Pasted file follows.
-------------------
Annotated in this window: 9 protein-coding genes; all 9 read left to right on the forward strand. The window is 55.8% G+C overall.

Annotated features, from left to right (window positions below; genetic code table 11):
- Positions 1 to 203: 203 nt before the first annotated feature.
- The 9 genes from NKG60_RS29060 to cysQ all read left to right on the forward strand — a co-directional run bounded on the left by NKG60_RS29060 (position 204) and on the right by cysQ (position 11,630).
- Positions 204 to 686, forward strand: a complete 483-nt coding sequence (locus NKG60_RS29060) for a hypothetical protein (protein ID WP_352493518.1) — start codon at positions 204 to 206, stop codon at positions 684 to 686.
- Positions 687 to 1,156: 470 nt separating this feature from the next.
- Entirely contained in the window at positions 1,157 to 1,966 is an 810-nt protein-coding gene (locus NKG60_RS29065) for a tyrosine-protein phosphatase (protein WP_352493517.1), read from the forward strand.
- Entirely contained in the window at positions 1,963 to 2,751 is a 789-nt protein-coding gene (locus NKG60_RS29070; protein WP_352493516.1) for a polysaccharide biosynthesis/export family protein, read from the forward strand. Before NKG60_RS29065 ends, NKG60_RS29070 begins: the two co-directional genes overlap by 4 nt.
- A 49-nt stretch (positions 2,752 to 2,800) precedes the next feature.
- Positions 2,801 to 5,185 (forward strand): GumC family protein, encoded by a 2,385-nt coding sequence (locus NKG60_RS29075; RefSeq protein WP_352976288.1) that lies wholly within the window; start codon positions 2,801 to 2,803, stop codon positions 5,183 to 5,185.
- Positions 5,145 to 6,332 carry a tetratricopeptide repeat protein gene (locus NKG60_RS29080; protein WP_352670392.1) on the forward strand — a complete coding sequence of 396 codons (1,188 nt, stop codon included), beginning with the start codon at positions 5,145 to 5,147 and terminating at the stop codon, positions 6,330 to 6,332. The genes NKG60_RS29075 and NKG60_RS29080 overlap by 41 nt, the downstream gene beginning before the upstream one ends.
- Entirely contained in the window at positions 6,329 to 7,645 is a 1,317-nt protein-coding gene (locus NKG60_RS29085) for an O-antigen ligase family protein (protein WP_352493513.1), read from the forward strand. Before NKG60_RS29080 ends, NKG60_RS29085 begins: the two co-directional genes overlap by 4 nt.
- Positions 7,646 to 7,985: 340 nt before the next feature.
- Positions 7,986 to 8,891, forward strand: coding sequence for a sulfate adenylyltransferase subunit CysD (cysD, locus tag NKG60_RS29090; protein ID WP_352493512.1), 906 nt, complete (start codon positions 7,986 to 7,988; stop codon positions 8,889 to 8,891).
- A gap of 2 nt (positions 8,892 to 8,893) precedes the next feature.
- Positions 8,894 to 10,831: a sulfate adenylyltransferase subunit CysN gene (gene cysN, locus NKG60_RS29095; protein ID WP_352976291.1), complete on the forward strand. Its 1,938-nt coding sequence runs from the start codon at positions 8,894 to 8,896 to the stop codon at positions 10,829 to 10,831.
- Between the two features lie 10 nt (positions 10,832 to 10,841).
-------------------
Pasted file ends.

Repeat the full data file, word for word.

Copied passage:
Annotated in this window: 9 protein-coding genes; all 9 read left to right on the forward strand. The window is 55.8% G+C overall.

Annotated features, from left to right (window positions below; genetic code table 11):
- Positions 1 to 203: 203 nt before the first annotated feature.
- The 9 genes from NKG60_RS29060 to cysQ all read left to right on the forward strand — a co-directional run bounded on the left by NKG60_RS29060 (position 204) and on the right by cysQ (position 11,630).
- Positions 204 to 686, forward strand: a complete 483-nt coding sequence (locus NKG60_RS29060) for a hypothetical protein (protein ID WP_352493518.1) — start codon at positions 204 to 206, stop codon at positions 684 to 686.
- Positions 687 to 1,156: 470 nt separating this feature from the next.
- Entirely contained in the window at positions 1,157 to 1,966 is an 810-nt protein-coding gene (locus NKG60_RS29065) for a tyrosine-protein phosphatase (protein WP_352493517.1), read from the forward strand.
- Entirely contained in the window at positions 1,963 to 2,751 is a 789-nt protein-coding gene (locus NKG60_RS29070; protein WP_352493516.1) for a polysaccharide biosynthesis/export family protein, read from the forward strand. Before NKG60_RS29065 ends, NKG60_RS29070 begins: the two co-directional genes overlap by 4 nt.
- A 49-nt stretch (positions 2,752 to 2,800) precedes the next feature.
- Positions 2,801 to 5,185 (forward strand): GumC family protein, encoded by a 2,385-nt coding sequence (locus NKG60_RS29075; RefSeq protein WP_352976288.1) that lies wholly within the window; start codon positions 2,801 to 2,803, stop codon positions 5,183 to 5,185.
- Positions 5,145 to 6,332 carry a tetratricopeptide repeat protein gene (locus NKG60_RS29080; protein WP_352670392.1) on the forward strand — a complete coding sequence of 396 codons (1,188 nt, stop codon included), beginning with the start codon at positions 5,145 to 5,147 and terminating at the stop codon, positions 6,330 to 6,332. The genes NKG60_RS29075 and NKG60_RS29080 overlap by 41 nt, the downstream gene beginning before the upstream one ends.
- Entirely contained in the window at positions 6,329 to 7,645 is a 1,317-nt protein-coding gene (locus NKG60_RS29085) for an O-antigen ligase family protein (protein WP_352493513.1), read from the forward strand. Before NKG60_RS29080 ends, NKG60_RS29085 begins: the two co-directional genes overlap by 4 nt.
- Positions 7,646 to 7,985: 340 nt before the next feature.
- Positions 7,986 to 8,891, forward strand: coding sequence for a sulfate adenylyltransferase subunit CysD (cysD, locus tag NKG60_RS29090; protein ID WP_352493512.1), 906 nt, complete (start codon positions 7,986 to 7,988; stop codon positions 8,889 to 8,891).
- A gap of 2 nt (positions 8,892 to 8,893) precedes the next feature.
- Positions 8,894 to 10,831: a sulfate adenylyltransferase subunit CysN gene (gene cysN, locus NKG60_RS29095; protein ID WP_352976291.1), complete on the forward strand. Its 1,938-nt coding sequence runs from the start codon at positions 8,894 to 8,896 to the stop codon at positions 10,829 to 10,831.
- Between the two features lie 10 nt (positions 10,832 to 10,841).